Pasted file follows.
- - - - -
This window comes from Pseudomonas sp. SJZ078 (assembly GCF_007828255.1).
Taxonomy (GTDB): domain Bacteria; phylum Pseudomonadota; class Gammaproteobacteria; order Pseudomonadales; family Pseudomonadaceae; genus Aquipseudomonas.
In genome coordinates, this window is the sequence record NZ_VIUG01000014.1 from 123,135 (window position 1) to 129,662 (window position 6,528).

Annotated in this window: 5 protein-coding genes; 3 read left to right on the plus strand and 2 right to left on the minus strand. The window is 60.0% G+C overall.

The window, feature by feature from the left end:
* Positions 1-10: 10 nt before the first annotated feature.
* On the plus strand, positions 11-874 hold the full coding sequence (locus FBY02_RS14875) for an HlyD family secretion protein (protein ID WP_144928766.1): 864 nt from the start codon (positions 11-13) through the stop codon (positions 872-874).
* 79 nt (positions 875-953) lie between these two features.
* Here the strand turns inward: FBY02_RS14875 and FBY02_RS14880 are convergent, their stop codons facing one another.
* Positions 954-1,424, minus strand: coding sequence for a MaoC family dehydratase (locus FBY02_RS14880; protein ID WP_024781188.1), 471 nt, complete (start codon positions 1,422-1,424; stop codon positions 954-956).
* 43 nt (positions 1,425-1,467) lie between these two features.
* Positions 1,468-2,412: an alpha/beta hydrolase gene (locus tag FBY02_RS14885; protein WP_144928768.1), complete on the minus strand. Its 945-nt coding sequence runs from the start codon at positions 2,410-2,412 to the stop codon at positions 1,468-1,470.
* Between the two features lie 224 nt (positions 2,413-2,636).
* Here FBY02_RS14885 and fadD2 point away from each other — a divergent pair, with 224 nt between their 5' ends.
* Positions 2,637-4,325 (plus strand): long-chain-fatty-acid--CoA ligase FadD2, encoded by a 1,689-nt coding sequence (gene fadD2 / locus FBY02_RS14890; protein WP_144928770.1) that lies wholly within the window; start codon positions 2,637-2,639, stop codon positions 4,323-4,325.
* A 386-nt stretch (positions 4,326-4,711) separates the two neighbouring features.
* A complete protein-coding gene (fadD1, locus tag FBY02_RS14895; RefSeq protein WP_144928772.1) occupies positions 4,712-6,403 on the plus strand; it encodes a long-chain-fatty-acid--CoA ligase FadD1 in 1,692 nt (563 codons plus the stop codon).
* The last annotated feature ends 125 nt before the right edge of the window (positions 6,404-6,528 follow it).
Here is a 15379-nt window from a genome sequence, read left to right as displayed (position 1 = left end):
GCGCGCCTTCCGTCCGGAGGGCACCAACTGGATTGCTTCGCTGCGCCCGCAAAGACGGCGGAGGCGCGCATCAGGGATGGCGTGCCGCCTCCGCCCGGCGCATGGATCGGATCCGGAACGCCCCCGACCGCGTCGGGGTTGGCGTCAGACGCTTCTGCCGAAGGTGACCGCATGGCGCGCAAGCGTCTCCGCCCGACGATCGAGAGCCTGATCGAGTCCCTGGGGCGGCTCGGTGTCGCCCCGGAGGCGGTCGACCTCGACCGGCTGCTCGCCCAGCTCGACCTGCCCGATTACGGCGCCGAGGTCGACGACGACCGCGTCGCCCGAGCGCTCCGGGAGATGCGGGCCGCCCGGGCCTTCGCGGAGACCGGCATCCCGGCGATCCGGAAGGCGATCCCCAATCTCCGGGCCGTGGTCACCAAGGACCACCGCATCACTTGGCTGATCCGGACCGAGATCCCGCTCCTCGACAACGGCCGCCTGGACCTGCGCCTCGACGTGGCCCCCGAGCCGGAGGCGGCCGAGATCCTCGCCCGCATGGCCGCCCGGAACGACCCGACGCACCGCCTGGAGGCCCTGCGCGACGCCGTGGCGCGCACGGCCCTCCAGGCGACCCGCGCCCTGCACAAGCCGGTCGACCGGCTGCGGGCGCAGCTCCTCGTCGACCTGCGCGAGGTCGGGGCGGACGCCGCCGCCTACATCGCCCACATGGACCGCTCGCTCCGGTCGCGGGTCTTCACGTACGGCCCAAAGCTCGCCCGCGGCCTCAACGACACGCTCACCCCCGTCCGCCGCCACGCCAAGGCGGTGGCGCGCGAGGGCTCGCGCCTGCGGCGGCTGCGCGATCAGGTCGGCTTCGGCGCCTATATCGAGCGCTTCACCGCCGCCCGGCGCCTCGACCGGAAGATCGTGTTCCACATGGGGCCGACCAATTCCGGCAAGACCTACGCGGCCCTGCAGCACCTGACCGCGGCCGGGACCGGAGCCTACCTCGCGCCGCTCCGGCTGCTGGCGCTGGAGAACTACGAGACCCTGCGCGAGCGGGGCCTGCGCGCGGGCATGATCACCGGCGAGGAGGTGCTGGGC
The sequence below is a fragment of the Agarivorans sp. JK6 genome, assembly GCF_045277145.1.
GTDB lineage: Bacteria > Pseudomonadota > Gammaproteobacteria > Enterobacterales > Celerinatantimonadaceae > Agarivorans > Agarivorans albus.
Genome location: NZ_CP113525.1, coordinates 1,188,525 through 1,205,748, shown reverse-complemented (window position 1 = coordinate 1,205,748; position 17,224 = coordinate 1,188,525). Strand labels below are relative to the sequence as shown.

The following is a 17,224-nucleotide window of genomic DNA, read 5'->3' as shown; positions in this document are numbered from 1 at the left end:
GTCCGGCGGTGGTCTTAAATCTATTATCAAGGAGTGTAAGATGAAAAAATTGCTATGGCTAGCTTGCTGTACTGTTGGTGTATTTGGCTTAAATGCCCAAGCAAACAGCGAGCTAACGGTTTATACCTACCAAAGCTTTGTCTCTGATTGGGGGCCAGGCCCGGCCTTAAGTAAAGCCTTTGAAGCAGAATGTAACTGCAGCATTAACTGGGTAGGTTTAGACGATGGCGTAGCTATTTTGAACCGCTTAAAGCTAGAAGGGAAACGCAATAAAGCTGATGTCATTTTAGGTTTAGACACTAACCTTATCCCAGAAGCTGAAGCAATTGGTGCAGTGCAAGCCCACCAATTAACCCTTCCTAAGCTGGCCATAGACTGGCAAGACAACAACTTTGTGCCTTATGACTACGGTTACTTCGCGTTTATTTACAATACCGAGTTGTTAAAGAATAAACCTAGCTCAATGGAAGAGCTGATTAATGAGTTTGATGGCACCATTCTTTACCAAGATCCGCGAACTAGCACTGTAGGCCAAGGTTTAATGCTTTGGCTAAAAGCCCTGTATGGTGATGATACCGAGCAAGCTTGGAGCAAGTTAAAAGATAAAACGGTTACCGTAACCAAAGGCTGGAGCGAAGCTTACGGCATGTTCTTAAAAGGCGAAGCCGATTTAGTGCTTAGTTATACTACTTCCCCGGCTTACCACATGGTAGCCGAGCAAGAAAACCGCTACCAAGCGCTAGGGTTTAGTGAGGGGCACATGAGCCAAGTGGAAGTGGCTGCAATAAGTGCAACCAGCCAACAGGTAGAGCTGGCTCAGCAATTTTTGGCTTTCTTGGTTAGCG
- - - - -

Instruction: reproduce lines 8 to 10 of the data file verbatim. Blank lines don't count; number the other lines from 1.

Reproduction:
* 79 nt (positions 875-953) lie between these two features.
* Here the strand turns inward: FBY02_RS14875 and FBY02_RS14880 are convergent, their stop codons facing one another.
* Positions 954-1,424, minus strand: coding sequence for a MaoC family dehydratase (locus FBY02_RS14880; protein ID WP_024781188.1), 471 nt, complete (start codon positions 1,422-1,424; stop codon positions 954-956).